You’ve probably heard of Manneken Pis (the centuries-old peeing boy), but you might not know that he has a sister (Jeanneke Pis) and even a dog (Het Zinneke).
So, if you’re wondering, “What’s with all the peeing statues in Brussels?” then keep reading to find out more about them including their histories, stories and secrets. Enjoy!
Peeing Statues in Brussels: Secrets & Legends Revealed
1. Manneken Pis
Manneken Pis (roughly translated as ‘Little Peeing Man’ or ‘Petit Julien’ to go by his French name) is the most popular and well-known of all the peeing statues in Brussels.
You’ll find him on the corner of Rue de l’Étuve and Rue du Chêne. Don’t miss the fantastic street art murals just around the corner from him!
This sweet little bronze fountain of a boy enjoying a wee who also has curls to rival any angelic cherub, and chubby cheeks that you just know your grandma would love to pinch, is now considered something of a mascot for Brussels.
He’s even given his very own twee outfits on various occasions and there’s an entire museum (the GardeRobe MannekenPis), which is dedicated to his clothes.
Top Tip: You can get discounted entry to this museum among others with a Brussels city card.
Other than the stunning gilded buildings of Grand-Place, Manneken Pis is the most visited attraction in Brussels.
But while you’ve likely heard of this bizarre symbol of Brussels, you might not know about all the legends and interesting stories that surround him.
Like how Manneken Pis has been stolen multiple times over the years. Or that there’s a dispute between Brussels and Geraardsbergen over which Belgian city has the oldest Manneken Pis (because yes, there’s another one!)
Here are my favourite tales about Manneken Pis. (I hope you enjoy having a giggle at them almost as much as I did!)
Manneken Pis Legends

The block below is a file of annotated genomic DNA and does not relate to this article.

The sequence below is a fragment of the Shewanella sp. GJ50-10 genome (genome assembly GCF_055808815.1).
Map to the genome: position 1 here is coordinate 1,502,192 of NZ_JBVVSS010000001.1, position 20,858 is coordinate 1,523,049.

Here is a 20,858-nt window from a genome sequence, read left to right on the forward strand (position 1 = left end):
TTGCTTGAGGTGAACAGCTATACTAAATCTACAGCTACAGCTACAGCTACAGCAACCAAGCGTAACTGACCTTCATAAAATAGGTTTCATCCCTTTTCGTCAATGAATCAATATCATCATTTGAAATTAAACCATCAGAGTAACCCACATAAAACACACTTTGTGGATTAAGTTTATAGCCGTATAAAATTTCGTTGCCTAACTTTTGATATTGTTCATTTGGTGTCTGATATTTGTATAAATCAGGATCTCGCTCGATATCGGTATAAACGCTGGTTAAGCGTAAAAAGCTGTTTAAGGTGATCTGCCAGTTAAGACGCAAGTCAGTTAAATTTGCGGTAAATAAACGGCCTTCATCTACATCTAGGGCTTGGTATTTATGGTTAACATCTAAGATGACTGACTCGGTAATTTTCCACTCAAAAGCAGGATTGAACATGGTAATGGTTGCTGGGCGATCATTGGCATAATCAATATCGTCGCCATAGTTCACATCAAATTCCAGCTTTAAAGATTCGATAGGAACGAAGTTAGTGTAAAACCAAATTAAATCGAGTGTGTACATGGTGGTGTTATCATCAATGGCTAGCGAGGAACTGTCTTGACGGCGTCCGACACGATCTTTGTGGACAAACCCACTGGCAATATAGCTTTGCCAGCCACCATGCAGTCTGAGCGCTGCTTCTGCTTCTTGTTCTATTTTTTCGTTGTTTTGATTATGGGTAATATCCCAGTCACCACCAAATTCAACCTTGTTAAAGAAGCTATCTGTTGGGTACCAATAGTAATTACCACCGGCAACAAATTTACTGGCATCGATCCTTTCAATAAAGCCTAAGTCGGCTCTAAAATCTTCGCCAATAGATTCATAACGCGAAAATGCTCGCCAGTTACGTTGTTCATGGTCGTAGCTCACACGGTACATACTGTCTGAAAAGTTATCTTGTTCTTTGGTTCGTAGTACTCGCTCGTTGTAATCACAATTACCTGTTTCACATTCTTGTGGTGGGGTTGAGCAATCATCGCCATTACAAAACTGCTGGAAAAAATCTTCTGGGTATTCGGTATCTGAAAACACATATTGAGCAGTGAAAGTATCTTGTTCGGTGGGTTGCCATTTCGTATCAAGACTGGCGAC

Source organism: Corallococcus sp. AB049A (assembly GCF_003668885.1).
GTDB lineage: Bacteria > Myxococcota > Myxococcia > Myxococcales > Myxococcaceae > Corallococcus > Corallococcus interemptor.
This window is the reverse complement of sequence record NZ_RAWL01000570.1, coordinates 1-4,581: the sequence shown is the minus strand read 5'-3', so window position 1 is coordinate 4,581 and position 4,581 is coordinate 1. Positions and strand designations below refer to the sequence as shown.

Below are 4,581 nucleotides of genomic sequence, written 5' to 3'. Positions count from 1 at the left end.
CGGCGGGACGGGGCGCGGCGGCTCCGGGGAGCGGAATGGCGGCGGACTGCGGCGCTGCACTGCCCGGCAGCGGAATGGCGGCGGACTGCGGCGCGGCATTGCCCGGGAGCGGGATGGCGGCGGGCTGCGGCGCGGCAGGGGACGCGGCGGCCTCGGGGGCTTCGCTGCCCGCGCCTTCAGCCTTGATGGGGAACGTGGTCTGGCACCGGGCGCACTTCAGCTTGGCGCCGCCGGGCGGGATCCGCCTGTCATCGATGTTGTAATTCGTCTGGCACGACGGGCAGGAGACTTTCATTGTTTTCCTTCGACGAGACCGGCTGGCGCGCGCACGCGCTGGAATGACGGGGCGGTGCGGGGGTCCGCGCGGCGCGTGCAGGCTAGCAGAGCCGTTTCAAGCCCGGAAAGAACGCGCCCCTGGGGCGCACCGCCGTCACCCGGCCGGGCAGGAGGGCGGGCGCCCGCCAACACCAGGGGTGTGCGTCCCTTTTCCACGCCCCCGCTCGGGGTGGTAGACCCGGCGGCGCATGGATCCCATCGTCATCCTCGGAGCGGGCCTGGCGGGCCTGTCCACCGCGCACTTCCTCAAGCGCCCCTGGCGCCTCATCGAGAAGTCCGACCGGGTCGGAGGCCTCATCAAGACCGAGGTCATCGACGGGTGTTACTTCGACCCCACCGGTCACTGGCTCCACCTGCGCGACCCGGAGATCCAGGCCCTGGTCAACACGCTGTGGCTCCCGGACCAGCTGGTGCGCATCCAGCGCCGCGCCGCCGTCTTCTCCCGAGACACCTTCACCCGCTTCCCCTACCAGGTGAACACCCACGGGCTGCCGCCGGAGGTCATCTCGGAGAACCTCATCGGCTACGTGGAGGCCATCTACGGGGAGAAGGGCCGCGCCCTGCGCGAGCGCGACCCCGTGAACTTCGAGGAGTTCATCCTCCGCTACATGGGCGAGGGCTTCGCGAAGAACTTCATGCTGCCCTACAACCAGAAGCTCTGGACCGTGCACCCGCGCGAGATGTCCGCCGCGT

So, where exactly did the idea for a peeing boy fountain even come from anyway? As can be expected from a 400-year-old statue, legends abound.
Some say that in the eighth century, a baby’s father threatened the virtue of a local noblewoman who became known as Saint Gudula in later years. She cursed the father and chased him away, saying: “Your only son will never grow again and will continue to urinate for eternity!”
Could this be the inspiration for the little peeing boy made hundreds of years later? Perhaps. Perhaps not.
Other legends involve a young child peeing against a witch’s door and instantly turning to stone.
While my favourites (and the most common retellings) involve a boy peeing on a gunpowder fuse – or better still – on the literal helmets of enemies when Brussels was under siege.
So the legend goes that there was a battle in the 12th century between Duke Godfrey III of Leuven and Berthouts, the lords of Grimbergen.
Little Godfrey was only two years old when he inherited his duchy and was having a terrible old time of holding it in… so he ended up peeing on the enemy.
This subversive act of peeing in public may just have saved the entire city!
But no matter what stories inspired Jérome Duquesnoy I to create Manneken Pis in 1619, incredible tales surrounding this weird little statue don’t end there.
Manneken Pis Kidnappings
Since its creation in the 1600s, Brussels’ famous Manneken Pis statue has been stolen – or is it kidnapped? – at least four times!
English soldiers were the first to steal the statue in 1745. It was later found in a nearby town.
Then in 1747, Louis XV of France reprimanded some of his grenadiers who stole the Manneken, but who also unintentionally almost provoked a riot at the same time because this little statue was so loved by the people of Brussels.
Thankfully, the French King had the good sense to return the little boy – and even clothed him in a luxurious gold brocade outfit (his second out of what is now over 1,000 costumes today) to make amends.
Next came a kidnapping in 1963 – a prank by students from Antwerp University.
Finally, the last known kidnapping was just a couple of years later in 1965. On this fatal kidnapping, the sweet beloved statue was found a year later, broken into two pieces.
And so the city decided to replace the fountain’s Manneken Pis with a replica and place the original statue (now fixed) in the Brussels City Museum where he still stands on display today.